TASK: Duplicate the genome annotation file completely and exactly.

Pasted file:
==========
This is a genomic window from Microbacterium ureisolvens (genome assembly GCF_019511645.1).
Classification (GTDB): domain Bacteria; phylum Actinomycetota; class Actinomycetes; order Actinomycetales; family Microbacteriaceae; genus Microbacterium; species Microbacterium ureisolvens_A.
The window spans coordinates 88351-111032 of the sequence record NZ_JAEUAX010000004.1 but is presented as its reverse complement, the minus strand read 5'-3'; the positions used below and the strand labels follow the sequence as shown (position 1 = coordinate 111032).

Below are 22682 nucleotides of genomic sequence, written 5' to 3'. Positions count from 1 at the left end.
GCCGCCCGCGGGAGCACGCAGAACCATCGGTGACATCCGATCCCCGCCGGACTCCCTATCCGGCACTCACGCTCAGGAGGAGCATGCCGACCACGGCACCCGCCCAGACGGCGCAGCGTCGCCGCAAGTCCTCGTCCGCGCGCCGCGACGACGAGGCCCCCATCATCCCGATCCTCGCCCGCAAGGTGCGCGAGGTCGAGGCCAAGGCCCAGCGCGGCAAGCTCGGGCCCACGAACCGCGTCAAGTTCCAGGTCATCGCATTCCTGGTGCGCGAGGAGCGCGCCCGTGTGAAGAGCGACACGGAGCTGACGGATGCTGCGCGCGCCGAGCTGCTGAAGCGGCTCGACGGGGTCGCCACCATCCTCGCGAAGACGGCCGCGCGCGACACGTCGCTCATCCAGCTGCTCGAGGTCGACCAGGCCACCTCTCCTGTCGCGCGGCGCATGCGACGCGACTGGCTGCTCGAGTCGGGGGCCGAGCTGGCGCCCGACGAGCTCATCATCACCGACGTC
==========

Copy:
This is a genomic window from Microbacterium ureisolvens (genome assembly GCF_019511645.1).
Classification (GTDB): domain Bacteria; phylum Actinomycetota; class Actinomycetes; order Actinomycetales; family Microbacteriaceae; genus Microbacterium; species Microbacterium ureisolvens_A.
The window spans coordinates 88351-111032 of the sequence record NZ_JAEUAX010000004.1 but is presented as its reverse complement, the minus strand read 5'-3'; the positions used below and the strand labels follow the sequence as shown (position 1 = coordinate 111032).

Below are 22682 nucleotides of genomic sequence, written 5' to 3'. Positions count from 1 at the left end.
GCCGCCCGCGGGAGCACGCAGAACCATCGGTGACATCCGATCCCCGCCGGACTCCCTATCCGGCACTCACGCTCAGGAGGAGCATGCCGACCACGGCACCCGCCCAGACGGCGCAGCGTCGCCGCAAGTCCTCGTCCGCGCGCCGCGACGACGAGGCCCCCATCATCCCGATCCTCGCCCGCAAGGTGCGCGAGGTCGAGGCCAAGGCCCAGCGCGGCAAGCTCGGGCCCACGAACCGCGTCAAGTTCCAGGTCATCGCATTCCTGGTGCGCGAGGAGCGCGCCCGTGTGAAGAGCGACACGGAGCTGACGGATGCTGCGCGCGCCGAGCTGCTGAAGCGGCTCGACGGGGTCGCCACCATCCTCGCGAAGACGGCCGCGCGCGACACGTCGCTCATCCAGCTGCTCGAGGTCGACCAGGCCACCTCTCCTGTCGCGCGGCGCATGCGACGCGACTGGCTGCTCGAGTCGGGGGCCGAGCTGGCGCCCGACGAGCTCATCATCACCGACGTC